The copy we are selling is similar to the one pictured above.
Side One: Mint Minus to Mint Minus Minus (first 20 seconds a bit tickier)
Side Two: Mint Minus to Mint Minus Minus (the same)
- With two nearly Triple Plus (A++ to A+++) sides, this copy is close to the BEST we have ever heard, right up there with our Shootout Winner - exceptionally quiet vinyl too
- The spacious size, vocal presence, bottom end weight and (relative) warmth throughout are exactly the sound you want for The Wild Heart
- Features a host of stellar guest musicians, including Tom Petty, Mick Fleetwood, Steve Lukather (Toto), and even Prince, though he wasn't credited on the album
- 4 stars: "The Wild Heart sold to the faithful -- it made the Top Ten, sold over a million copies, and spawned three Top 40 hits... if you loved Bella Donna, you would like The Wild Heart very much."
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These Nearly White Hot Stamper pressings have top quality sound that's often surprisingly close to our White Hots, but they sell at substantial discounts to our Shootout Winners, making them a relative bargain in the world of Hot Stampers ("relative" being relative considering the prices we charge). We feel you get what you pay for here at Better Records, and if ever you don't agree, please feel free to return the record for a full refund, no questions asked.
It's easy to spot the good sounding copies. They're big and rich, not thin nor harsh. They open up on the top end and go down deeper on the bottom. They're smooth and full-bodied in the midrange. Stevie's vocals are breathy and present. The energy of her performance drives the music the way you want it to.
In short, the best copies demonstrate the sound one could expect to hear on a good Tom Petty album. Nothing surprising there; this album, like Petty's, was produced and engineered by the same team, Jimmy Iovine and Shelly Yakus. They've made some great records together, Damn the Torpedoes being the best of the batch for sonics.
What superb sides such as these have to offer is not hard to hear:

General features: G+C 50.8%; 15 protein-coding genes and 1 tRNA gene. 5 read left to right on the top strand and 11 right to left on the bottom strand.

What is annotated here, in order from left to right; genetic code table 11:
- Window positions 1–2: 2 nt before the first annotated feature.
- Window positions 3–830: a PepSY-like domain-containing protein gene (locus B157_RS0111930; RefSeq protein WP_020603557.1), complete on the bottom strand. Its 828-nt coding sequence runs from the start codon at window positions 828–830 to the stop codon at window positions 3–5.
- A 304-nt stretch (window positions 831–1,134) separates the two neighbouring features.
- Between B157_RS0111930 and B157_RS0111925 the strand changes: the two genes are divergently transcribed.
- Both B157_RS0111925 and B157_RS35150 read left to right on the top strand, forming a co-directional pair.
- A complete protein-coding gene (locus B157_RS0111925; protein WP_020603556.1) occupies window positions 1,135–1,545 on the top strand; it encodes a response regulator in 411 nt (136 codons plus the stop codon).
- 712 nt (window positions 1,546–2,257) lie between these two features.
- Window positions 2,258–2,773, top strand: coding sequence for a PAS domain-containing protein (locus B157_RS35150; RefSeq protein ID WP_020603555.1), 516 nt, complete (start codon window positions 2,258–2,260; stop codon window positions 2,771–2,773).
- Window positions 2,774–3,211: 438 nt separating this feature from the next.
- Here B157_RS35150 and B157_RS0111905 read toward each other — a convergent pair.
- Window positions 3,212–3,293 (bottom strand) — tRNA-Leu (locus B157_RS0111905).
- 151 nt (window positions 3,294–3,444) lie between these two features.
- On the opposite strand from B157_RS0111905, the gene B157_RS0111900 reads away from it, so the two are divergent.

- The biggest, most immediate staging in the largest acoustic space
- The most Tubey Magic, without which you have almost nothing. CDs give you clean and clear. Only the best vintage vinyl pressings offer the kind of Tubey Magic that was on the tapes in 1983
- Tight, note-like, rich, full-bodied bass, with the correct amount of weight down low
- Natural tonality in the midrange -- with all the instruments having the correct timbre
- Transparency and resolution, critical to hearing into the three-dimensional studio space
Recently we did one of our regular shootouts for The Wild Heart, using early domestic pressings we've learned from experience have the potential for Hot Stamper sound. We cleaned them as carefully as we always do. Then we unplugged everything in the house we could get away with, carefully warmed up the system, Talisman'd it, found the right VTA for our Triplanar arm (by ear of course) and proceeded to spend the next couple of hours playing copy after copy on side one, after which we repeated the process for side two.
If you have five or ten copies of a record and play them over and over against each other, the process itself teaches you what's right and what's wrong with the sound of the album. Once your ears are completely tuned to what the best pressings do well that the others do not do as well, using a few specific passages of music, it will quickly become obvious how well any given pressing reproduces those passages.